Common Core constitutional questions (UPDATED)

(UPDATED, 2:04 p.m., with comments from Luna spokeswoman Melissa McGrath.)

Tom Luna took the case for Common Core to Coeur d’Alene Thursday.

And the superintendent of public instruction heard some feedback on 10th Amendment issues.

Tom Luna

Tom Luna

Luna — who defends the Idaho Core Standards as the product of a voluntary, state-led initiative — restated a familiar argument during his meeting with Kootenai County Reagan Republicans. Common Core does not represent a national curriculum and does not establish national testing. And under the 10th Amendment, the federal government has limited say over education policy.

Here’s a summary of the back and forth, as reported in the Coeur d’Alene Press.

“The 10th Amendment makes it clear that unless the Constitution gives the federal government the right or the authority explicitly, then that right or authority rests with the states or the people,” Luna said. “So, the federal government does not have a role or a responsibility to be involved in education.”

From Coeur d’Alene School Board member Ann Seddon: “I think the thing people are concerned about is that a structure, a system will be in place for when the federal government wants to move in … not just saying to us, ‘You must,’ but ‘We’re going to tell you what the standards are,’ because you just said they already are telling us we must have standards. It’s that failure of the 10th Amendment.”

Luna conceded that the 10th Amendment has been trampled, by Republican and Democratic administrations alike, but maintained that Common Core is a state-led effort.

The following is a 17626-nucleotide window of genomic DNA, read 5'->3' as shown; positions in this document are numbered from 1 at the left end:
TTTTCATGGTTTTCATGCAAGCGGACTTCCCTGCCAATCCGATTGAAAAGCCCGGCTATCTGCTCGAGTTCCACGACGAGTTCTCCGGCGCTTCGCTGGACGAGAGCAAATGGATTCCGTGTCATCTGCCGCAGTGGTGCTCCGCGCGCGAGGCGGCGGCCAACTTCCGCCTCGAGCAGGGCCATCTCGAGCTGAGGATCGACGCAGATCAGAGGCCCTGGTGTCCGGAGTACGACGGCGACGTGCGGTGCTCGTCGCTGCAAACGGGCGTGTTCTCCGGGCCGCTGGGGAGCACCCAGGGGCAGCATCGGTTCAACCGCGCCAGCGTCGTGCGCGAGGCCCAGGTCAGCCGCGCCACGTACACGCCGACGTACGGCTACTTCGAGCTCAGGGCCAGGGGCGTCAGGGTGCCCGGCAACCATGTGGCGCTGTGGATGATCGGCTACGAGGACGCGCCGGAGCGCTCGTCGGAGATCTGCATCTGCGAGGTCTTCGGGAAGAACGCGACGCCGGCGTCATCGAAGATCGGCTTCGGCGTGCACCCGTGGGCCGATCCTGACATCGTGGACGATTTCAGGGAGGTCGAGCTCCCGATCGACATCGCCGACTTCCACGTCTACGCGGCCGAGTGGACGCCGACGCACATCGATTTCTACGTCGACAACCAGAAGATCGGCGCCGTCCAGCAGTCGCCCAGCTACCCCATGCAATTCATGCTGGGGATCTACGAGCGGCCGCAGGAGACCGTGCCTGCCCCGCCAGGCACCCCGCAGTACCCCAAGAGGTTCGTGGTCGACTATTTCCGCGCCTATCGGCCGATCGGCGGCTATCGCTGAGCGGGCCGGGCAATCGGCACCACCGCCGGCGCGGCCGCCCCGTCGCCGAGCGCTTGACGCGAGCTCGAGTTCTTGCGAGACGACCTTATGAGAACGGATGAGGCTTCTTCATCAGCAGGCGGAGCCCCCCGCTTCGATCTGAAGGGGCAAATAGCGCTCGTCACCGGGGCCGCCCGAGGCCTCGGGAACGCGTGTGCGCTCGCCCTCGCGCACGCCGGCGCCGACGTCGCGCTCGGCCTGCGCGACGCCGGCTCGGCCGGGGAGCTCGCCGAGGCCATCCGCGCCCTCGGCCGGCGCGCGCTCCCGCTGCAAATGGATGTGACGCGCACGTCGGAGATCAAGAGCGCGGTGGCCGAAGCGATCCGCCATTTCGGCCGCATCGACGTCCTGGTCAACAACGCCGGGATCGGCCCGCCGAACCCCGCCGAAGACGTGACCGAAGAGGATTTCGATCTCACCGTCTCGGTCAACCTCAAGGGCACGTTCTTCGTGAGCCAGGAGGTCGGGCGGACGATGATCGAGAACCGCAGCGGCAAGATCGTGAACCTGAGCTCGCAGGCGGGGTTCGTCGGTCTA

In an email Friday, Luna spokeswoman Melissa McGrath said Seddon and Luna were in agreement — and said Thursday’s audience was on Luna’s side. “The vast majority of people there were very supportive; they just had questions. I believe in (Seddon’s) quote she was reiterating his point not disagreeing with him.”

  • Cindy Omlin

    Even though the controversy about the Common Core State Standards (CCSS) is in full swing, teachers are being expected to teach to the standards. At Northwest Professional Educators and our national association, the Association of American Educators, our desire is to support teachers through the implementation process and make sure that they have the tools necessary to succeed. Without good implementation of the standards, teachers will be set up for failure.

    Read more at our blog “The Wrong Way to Implement the Common Core” at

    • Josh Ritchie

      I read the link about the wrong way to implement common core but after searching your site I couldn’t find anything that “supported teachers through the implementation process.” Am I just missing it in my late night web surfing? What do you mean when you say support educators through the implementation of common core and where are these needed tools you are offering?

  • Ed Klopfenstein

    Mr. Luna said Common Core is a “Common Core is a state-led effort.”

    Let’s take away the billion plus in Federal “grants” and see if it remains a state-led effort. I doubt that without the Federal kicker that states would be interested in the standards change.

  • Ryan McGill

    “Luna — who defends the Idaho Core Standards as the product of a voluntary, state-led initiative…”

    Efforts to create the CCSS were not led by the State of Idaho nor by it’s educational institutions.

    ‘Gates Foundation Heavy Supporter Of Common Core.’
    Valerie Strauss writes at the Washington Post (5/13, Strauss) “Answer Sheet” blog that according to the Bill & Melinda Gates Foundation’s website, the foundation has given some $150 million in grants to benefit the Common Core Standards. She notes that the “grants were given for a range of reasons, including developing materials aligned to the standards and building support for the standards.”

    CCSS were not created by Idahoans; they were created by the the BILL AND MELINDA GATES FOUNDATION $$$$$$$.

    There is no evidence that CCSS will work.

    We need to diversify our educational offerings and stop with this ‘enhanced standardization.’

    Ryan McGill